Every difficult thing in life is not a cross. A lot of things are difficult in life but that does not make them crosses. A cross is that which we do not choose and do not want. It is outside the normal order of life. It is what confounds our plans or disturbs our dreams. It is anything that wrenches life away from our plans or hopes in a truncated or destructive or pitiable way. It is where we would not go but cannot avoid.
Jesus’ cross was not some kind of petty inconvenience. It was a distortion of a great life and even greater plans and in great proportions. It was the cutting off of life in the very thick of it. It was the cost to be paid for confronting the authorities of both synagogue and state.
Nor are the real crosses of our lives minor irritations or teasing tests of our faith in God. The cross is not an exercise in temporary discomfort. It is life-changing.
The cross brings with it a sense of finality, the judgment of forever. There is no going back from here. Jesus is nailed to a cross from which there is no return. The glory days are over. The followers are scattered. The entire enterprise seems lost. It is the bleak and final moments of the dream. There is no way whatsoever to plumb the depths of such depression in the human soul.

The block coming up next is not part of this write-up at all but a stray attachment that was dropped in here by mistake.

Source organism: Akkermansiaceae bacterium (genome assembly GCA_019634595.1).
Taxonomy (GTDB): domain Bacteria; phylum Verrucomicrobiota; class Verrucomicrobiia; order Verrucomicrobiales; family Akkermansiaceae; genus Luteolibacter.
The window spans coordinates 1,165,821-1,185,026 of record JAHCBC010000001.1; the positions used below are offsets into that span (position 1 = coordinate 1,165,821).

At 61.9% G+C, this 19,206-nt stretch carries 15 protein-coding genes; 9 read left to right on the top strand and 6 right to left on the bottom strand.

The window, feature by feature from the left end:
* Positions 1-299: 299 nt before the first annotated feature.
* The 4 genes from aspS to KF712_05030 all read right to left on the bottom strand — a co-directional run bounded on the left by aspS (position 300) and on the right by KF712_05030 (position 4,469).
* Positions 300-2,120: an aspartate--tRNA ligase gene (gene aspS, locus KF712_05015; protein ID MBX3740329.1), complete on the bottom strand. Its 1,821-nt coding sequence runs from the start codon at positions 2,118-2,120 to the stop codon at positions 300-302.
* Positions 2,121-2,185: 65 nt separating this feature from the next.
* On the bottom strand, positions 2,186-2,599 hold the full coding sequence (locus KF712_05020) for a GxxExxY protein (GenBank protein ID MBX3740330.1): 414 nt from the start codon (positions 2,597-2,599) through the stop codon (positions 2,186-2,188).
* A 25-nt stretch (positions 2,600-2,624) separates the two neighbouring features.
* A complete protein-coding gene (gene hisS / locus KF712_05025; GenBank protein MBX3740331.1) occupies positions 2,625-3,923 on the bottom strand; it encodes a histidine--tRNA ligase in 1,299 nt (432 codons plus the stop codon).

The call of this moment, the eleventh Station of the Cross, is the call to faith, to believe that a loving God is also present in darkness so deep that nothing can possibly assuage it. It is the call to faith in the God of Timelessness in a time of total defeat. It is trust that the God who created us and loves us will hold us up through this moment so that the darkness does not break our hearts.
The question with which the eleventh station confronts us is whether or not we are spending our lives, our hopes, our emotions, on something great enough to make the pain of losing them worthwhile. The great task of the spiritual life is to choose to spend it on something big enough to risk the pain of its loss.
There is a great freedom that comes when the cross we refuse to accept becomes the cross we embrace. When we give up the struggle against life, life begins to lighten in us. We become indestructible. Nothing more can hurt us now. We learn to live in ways we never imagined possible and find ourselves made new. Being handicapped is not a death knell anymore. Being alone is not a burden now; it is an opportunity to start over again. Being blocked by one impasse in life, we discover whole new ways of being alive. We find new life in the small deaths of the day. We sink into the ultimate liberation. Now there is nothing in life but the freedom of choosing again.
Joan Chittester, OSB